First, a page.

Working with sessional staff

After many years in the university setting, this Unit Coordinator describes her strategies in working with large classes and numerous tutors to deliver quality teaching and learning to her students. More...

In my early days here I was employed on a casual basis. At first I accepted a series of fixed term contracts and after many years I was offered a tenured position. Initially I taught in the management area, where my focus was on designing units to focus on improving functional grammar among our students, before moving into the Education program. My focus remained on linguistics and grammar and my units rarely exceeded 90 students.

Three years ago when the unit I coordinate became a core unit in a Bachelor degree student numbers soared to 400. Students in the unit may now be enrolled in an undergraduate degree or post graduate diploma in Education, Media, Sociology, English Literature or Business. As coordinator I deliver 60 percent of the lectures, develop curriculum, update the unit guide and tutorial workbook, find tutors and justify, then write contracts. In addition I moderate all marking and provide solutions to the practice examples I write for students each week. The biggest issue for me is locating qualified sessional staff to teach into the unit and I know this is a systemic problem. To manage this large unit I work with seven tutors in 14 classes. Some tutors are academic colleagues and others are PhD students.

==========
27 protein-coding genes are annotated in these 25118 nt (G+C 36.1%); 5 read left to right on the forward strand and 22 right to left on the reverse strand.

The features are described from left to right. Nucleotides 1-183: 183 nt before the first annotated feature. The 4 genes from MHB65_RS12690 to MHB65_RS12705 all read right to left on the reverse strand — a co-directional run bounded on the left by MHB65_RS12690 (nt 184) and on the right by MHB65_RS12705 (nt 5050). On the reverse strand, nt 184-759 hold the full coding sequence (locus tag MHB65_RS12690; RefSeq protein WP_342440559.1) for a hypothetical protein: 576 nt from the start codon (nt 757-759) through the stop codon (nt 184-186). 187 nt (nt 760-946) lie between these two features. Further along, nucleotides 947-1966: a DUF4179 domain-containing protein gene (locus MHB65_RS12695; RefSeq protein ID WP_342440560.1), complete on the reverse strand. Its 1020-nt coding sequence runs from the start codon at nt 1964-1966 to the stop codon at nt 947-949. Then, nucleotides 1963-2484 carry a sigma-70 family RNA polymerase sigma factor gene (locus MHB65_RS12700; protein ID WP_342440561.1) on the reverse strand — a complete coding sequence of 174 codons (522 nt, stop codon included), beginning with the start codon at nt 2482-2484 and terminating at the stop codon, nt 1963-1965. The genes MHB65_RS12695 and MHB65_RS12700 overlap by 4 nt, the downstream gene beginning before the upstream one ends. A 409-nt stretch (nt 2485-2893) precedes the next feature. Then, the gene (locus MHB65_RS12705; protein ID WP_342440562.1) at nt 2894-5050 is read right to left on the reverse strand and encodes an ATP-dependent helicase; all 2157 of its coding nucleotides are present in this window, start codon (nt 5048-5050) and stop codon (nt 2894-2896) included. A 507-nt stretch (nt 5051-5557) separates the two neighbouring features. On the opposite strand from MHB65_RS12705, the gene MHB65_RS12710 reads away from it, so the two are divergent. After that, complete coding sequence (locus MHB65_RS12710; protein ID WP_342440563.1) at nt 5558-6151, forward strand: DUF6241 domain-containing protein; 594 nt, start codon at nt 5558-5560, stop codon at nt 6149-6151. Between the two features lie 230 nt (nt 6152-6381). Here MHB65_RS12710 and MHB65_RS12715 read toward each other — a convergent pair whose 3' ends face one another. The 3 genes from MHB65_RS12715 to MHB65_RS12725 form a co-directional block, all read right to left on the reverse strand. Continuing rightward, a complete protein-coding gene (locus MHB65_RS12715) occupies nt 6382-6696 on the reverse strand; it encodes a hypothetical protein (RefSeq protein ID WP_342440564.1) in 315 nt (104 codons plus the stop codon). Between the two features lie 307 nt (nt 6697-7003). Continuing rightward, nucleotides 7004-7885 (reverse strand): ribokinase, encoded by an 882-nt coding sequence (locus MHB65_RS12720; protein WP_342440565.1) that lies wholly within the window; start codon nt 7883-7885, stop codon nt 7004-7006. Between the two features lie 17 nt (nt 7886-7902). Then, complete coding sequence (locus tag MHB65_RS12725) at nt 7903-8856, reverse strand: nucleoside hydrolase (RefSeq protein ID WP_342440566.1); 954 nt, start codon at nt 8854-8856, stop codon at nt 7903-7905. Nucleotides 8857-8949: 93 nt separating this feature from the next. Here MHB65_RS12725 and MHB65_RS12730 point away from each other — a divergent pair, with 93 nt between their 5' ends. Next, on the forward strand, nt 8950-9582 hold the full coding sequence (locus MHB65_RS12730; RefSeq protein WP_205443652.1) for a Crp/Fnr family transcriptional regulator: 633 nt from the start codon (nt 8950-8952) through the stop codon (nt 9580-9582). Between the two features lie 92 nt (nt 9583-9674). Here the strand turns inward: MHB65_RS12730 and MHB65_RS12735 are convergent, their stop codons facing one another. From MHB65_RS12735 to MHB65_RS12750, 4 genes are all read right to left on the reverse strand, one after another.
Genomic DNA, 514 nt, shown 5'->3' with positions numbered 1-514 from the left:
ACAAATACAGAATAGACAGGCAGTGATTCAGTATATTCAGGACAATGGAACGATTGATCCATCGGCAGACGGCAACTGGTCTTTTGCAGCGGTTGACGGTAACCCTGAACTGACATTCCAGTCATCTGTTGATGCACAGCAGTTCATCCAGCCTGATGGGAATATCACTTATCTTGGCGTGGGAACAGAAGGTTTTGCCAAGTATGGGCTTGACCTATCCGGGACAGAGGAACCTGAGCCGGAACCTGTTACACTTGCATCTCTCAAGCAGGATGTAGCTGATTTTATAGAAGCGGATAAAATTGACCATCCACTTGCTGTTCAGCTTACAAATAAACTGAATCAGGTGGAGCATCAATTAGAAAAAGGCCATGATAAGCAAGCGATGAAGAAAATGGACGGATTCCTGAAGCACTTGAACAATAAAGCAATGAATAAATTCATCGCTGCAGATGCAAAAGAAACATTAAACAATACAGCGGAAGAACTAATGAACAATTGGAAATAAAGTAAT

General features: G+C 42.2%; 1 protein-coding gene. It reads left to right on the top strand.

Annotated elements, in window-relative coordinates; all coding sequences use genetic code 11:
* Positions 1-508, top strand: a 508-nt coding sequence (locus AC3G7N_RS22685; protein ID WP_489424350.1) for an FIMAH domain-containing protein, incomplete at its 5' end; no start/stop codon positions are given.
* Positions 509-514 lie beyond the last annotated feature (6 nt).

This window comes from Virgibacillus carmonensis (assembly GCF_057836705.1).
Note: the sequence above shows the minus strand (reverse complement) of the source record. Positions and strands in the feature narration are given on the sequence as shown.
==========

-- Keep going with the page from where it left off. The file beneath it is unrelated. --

Last year one PhD tutor assured me she could teach Company Communication so I allocated her two tutorials. During week 6 of semester a student approached me to complain that the tutor knew little about the unit content and was not keeping ahead of the class. After the mid semester break several other students approached me with the same complaint. I called the tutor in to discuss the situation and she offered to step aside from tutoring. I knew that would create more problems for me so I asked her instead to sit in on a colleagues’ classes before her own were scheduled and to observe what well run classes look like. This strategy worked to some extent and I was reassured that the students were no longer being disadvantaged. It was a painful experience for the tutor because the students could see she was floundering before she saw it herself.

I firmly believe that good mentoring about the responsibilities of unit coordination is essential. Unit coordinators need to know that working with large student numbers and several tutors in a unit requires moderation of student work and consistency among tutors. I encourage new tutors to double mark student work with junior staff and to appreciate the importance of good teaching.

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